You really can’t fail with knowledge-based organisational paradigm shifts.

It’s so close to home it cracks me up.

I found the Plain English Campaign via Sandra Fisher Martin’s TEDx talk on the Right to Understand. In her talk, Sandra illustrates how even the highest-educated citizens cannot decipher complex, jargon-laded documents from courts, legislators, and doctors. She argues that we have a right to understand the documents that impact our daily lives. Oh, evaluators, do you hear the call? We are the guilty.

She says these are the three things we should do when we are in the position of creating documents for public communication (as all evaluators are):

First, start with what information is most important. People aren’t going to read three pages to get to the point. In our world, that means we cut to the chase instead of burying findings on page 50, after we have so carefully explained our methods and limitations.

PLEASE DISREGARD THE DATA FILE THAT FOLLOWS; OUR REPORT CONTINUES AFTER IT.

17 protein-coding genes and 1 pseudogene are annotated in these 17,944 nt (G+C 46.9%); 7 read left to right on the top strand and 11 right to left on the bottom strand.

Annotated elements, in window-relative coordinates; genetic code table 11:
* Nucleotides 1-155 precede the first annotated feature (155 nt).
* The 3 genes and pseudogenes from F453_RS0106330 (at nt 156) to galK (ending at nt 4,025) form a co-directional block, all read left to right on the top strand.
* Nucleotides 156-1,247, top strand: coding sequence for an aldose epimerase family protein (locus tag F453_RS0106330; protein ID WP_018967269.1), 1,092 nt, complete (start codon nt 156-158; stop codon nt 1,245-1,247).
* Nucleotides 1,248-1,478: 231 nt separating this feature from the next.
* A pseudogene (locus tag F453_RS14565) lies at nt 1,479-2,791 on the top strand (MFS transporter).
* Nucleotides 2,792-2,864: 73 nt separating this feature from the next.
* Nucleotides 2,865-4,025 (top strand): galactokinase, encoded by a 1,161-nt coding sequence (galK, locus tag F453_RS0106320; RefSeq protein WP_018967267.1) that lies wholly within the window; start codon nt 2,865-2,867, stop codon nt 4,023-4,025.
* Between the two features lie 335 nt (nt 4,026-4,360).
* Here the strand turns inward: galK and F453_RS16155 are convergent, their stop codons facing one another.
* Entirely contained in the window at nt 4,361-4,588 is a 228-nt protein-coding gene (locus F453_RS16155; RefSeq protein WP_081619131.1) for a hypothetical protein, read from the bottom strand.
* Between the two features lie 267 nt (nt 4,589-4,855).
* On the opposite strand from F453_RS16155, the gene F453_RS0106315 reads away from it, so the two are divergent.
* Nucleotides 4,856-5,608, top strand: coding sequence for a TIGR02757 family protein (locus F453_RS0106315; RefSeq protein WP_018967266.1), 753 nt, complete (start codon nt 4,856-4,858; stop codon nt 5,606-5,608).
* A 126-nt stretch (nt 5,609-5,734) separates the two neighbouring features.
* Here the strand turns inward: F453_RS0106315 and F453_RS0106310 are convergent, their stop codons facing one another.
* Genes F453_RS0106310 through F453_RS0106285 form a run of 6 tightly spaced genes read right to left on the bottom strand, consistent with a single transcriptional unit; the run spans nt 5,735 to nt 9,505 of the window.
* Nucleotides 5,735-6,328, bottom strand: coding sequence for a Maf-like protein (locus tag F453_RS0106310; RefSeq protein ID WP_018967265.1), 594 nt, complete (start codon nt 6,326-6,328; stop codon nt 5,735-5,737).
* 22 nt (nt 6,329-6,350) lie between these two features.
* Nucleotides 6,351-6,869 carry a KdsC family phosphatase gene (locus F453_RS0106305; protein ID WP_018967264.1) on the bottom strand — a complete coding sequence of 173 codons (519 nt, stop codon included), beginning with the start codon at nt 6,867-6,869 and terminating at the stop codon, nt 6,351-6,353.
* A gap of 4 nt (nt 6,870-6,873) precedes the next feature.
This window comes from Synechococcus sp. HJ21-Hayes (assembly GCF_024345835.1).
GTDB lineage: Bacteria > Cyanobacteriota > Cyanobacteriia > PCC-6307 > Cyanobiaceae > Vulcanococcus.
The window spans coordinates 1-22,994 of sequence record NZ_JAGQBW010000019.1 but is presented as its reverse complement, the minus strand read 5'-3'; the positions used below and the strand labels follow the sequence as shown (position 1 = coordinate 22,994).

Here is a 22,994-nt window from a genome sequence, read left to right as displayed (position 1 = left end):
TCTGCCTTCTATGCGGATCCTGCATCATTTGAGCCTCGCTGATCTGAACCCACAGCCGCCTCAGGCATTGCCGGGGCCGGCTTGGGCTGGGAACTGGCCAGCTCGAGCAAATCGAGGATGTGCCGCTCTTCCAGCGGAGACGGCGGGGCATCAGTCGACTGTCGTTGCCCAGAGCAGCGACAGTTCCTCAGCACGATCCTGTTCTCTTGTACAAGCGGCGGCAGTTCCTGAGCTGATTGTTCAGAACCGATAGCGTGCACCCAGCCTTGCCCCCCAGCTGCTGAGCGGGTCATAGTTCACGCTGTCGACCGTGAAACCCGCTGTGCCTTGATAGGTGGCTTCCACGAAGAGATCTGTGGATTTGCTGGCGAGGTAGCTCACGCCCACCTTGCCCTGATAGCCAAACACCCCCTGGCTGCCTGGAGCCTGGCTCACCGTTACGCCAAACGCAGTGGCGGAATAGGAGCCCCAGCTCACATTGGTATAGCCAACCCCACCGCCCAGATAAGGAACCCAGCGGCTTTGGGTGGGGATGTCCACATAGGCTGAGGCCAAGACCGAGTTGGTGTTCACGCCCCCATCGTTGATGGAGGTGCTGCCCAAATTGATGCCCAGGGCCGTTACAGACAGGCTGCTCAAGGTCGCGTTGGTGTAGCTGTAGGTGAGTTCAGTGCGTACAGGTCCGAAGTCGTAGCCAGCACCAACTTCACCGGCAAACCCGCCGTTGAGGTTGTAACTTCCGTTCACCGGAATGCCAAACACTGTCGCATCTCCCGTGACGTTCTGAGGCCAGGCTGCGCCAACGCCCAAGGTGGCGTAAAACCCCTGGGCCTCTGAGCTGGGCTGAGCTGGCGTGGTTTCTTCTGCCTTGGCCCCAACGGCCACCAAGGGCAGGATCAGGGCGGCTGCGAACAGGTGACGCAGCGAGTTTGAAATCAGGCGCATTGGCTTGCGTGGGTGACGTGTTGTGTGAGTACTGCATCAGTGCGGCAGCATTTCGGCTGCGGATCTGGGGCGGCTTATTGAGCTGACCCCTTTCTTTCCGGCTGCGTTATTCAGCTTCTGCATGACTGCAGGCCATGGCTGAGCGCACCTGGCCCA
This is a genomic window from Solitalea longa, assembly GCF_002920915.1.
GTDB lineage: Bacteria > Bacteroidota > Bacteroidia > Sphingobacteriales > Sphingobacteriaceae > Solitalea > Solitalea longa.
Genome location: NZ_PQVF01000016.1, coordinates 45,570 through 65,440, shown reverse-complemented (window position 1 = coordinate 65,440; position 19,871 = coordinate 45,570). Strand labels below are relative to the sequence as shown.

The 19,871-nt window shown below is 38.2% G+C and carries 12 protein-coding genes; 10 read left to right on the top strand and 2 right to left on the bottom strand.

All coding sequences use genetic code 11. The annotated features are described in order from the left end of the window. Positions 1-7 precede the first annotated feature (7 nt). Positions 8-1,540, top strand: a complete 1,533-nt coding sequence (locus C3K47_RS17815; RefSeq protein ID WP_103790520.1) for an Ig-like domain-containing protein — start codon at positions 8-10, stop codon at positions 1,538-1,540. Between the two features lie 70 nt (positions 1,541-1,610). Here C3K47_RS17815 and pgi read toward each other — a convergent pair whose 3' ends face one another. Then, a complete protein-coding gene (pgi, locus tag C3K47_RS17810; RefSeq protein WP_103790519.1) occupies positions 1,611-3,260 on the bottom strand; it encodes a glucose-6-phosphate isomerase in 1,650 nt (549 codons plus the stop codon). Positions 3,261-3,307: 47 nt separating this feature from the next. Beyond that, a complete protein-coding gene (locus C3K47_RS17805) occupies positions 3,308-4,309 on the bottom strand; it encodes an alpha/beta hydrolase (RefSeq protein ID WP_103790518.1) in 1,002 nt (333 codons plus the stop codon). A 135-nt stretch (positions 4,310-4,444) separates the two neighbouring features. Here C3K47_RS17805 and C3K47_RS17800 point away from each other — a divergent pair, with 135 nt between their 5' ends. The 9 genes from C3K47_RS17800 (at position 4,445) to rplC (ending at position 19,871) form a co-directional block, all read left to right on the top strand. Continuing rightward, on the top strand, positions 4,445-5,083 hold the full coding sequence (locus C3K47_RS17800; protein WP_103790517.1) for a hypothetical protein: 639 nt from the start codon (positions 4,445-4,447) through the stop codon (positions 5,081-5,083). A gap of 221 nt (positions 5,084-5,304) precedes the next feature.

Second, use short sentences.

Third, use simple words. Write for Grandma in an unpatronizing way. I sit on the IRB at Western Michigan University and we require that consent forms are written at a 6th grade reading level, but depending on the study being explained it sometimes needs to be even simpler. Our evaluation reports should be held to the same level. It isn’t about looking smart to the CEO. It’s about getting evaluation used.

Here’s how to find out the grade level of your reports. In Office 2010, Click on Review>Language>Language Preferences>Proofing and click the check box by Show readability statistics.

Then run spellcheck to get the reading grade level. This blog post is at a 7th grade reading level – a little high.